Celebrate the summer solstice as the Chinese philosophers did

Amplify’d from earthsky.org

In ancient Chinese thought, summer was associated with the color red, the sound of laughing, the heart organ, the fire element and a red phoenix bird.

Red phoenix

The 2011 June solstice takes place on Tuesday, June 21, 2011 at 17:16 UTC, or 12:16 p.m. Central Daylight Time in the U.S.

The Chinese were (and perhaps still are) great students of nature.

The summer season is associated with the direction south. It’s associated with the color red, the sound of laughing, the heart organ, the fire element, and a creature often referred to as a red phoenix. Summer is considered the most yang season. We all know that summer is the hottest, brightest and often driest season. That’s in contrast to winter – the most yin season – which is the coldest, darkest and often wettest time of year.

In the Chinese practice of qigong, hundreds if not thousands of different meditations, visualizations and physical exercises have been developed over the years related to the five phases of Chinese philosophy. Many of these practices have been passed down to our time. If you want to celebrate this solstice as the ancient Chinese philosophers did, you will be joining a tradition that is thousands of years old. It was part of the Chinese tradition to honor people, information and beliefs that are old, by the way. That’s in contrast to our western way of thinking, where youth most often carries the day.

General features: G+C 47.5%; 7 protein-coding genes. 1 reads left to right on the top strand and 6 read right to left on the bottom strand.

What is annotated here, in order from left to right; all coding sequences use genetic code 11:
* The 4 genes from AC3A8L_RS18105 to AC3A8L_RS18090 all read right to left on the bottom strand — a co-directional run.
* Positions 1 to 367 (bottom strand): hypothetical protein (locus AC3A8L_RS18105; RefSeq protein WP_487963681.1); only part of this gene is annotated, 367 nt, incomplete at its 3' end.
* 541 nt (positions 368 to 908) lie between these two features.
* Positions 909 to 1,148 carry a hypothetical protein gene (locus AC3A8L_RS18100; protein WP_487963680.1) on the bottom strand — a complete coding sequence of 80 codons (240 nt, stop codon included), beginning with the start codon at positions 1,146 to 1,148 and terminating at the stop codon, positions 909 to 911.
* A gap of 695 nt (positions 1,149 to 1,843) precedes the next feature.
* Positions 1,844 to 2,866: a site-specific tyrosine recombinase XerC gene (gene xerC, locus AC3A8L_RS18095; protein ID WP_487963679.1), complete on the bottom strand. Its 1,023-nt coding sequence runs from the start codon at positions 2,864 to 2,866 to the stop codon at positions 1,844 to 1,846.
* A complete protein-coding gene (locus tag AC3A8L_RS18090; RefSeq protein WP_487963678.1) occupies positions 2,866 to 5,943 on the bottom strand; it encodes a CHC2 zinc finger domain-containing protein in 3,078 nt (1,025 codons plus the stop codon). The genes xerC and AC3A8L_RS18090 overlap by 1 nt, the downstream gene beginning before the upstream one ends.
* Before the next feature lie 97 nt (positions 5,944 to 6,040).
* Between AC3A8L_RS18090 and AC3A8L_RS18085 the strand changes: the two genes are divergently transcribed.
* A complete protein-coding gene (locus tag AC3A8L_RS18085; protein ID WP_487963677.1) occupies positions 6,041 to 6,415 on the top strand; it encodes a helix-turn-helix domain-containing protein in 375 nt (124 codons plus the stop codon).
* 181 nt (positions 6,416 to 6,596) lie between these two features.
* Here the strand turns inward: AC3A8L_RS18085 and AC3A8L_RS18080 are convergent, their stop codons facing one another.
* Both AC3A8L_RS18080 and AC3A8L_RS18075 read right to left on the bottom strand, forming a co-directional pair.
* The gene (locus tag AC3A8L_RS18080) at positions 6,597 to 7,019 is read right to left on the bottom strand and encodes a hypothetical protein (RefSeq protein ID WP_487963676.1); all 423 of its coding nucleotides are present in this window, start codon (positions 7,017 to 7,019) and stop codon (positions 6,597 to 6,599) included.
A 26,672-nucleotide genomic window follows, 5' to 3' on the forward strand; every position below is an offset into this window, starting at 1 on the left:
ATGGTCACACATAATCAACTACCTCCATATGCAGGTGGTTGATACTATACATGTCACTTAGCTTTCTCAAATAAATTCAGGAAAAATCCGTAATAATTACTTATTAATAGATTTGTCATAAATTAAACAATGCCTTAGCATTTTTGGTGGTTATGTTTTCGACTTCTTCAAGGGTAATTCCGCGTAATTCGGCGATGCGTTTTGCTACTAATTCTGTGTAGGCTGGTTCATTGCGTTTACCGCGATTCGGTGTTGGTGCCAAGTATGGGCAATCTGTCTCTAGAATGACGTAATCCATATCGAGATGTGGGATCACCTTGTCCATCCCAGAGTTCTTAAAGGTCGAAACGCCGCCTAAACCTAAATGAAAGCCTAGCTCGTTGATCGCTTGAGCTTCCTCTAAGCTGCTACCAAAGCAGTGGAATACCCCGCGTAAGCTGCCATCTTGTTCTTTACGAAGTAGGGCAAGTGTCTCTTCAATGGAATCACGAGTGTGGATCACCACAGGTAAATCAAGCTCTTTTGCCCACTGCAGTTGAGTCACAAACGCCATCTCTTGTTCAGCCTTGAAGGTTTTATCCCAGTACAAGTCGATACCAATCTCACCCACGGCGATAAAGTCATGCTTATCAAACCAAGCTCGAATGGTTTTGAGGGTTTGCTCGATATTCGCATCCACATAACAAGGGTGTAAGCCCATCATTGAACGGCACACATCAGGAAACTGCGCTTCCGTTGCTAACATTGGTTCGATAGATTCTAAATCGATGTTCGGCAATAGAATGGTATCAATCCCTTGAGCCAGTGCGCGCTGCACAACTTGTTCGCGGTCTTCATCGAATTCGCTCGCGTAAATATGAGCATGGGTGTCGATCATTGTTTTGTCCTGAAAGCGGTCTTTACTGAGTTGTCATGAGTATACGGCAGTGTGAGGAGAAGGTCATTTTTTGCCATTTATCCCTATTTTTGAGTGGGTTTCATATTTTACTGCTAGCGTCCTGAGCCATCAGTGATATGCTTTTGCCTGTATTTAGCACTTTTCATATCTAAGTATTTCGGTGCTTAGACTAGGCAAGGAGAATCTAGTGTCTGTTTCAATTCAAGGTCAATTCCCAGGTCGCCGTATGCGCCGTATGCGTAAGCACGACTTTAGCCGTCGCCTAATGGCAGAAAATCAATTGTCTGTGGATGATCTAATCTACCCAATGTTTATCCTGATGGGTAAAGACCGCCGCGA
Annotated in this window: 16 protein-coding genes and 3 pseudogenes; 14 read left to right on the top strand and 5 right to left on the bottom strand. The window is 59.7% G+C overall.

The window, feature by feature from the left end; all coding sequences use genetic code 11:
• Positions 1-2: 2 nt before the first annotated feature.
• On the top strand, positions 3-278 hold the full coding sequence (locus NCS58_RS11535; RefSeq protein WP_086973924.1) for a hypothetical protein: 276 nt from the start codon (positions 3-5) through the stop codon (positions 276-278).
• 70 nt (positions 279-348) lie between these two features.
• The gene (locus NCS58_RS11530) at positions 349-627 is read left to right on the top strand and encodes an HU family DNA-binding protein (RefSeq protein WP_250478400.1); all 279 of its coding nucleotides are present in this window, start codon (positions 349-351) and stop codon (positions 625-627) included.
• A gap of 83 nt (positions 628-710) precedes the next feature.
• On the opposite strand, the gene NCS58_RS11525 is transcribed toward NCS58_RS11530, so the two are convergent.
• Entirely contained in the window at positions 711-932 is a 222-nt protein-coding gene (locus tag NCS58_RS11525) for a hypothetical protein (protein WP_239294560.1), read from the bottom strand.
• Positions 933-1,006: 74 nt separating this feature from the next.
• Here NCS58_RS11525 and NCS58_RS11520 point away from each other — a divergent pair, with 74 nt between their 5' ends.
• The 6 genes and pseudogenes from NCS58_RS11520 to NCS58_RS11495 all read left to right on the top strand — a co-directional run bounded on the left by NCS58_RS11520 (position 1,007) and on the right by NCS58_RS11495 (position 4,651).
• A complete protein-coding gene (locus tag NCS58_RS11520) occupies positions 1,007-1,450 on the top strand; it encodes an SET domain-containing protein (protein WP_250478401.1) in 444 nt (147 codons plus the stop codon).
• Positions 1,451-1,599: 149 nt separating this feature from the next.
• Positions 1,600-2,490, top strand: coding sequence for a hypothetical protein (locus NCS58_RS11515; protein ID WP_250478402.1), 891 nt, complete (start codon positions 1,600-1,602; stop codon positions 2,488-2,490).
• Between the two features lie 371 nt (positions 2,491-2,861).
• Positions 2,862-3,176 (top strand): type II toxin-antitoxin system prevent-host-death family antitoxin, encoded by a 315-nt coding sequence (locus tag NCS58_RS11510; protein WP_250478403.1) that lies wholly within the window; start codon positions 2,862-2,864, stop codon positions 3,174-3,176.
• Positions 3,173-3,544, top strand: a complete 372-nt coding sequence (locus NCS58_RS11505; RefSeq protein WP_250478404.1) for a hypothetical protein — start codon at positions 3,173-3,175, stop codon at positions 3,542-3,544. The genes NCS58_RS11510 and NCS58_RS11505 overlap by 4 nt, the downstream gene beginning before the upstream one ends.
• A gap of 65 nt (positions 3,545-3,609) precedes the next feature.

The Chinese were also great believers in balance. So to celebrate the summer solstice as the Chinese philosophers did, you might …

Stand facing south, considered the direction of summer in ancient Chinese philosophy. Just stand for a few moments and honor the “southness” of summer.

Balance your fire element. Go swimming in a cold, dark pool or stream.

Wear red!

Laugh. In the Chinese tradition, there are sounds associated with the five phases, and the sound associated with this part of the cycle – summer – is laughter. Remember, as I said above, that this phase is also associated with the heart organ? More and more often, in western thought, you hear that “laughter is good for the heart.”

The ancient Chinese philosophers would agree.

See more at earthsky.org

blog comments powered by Disqus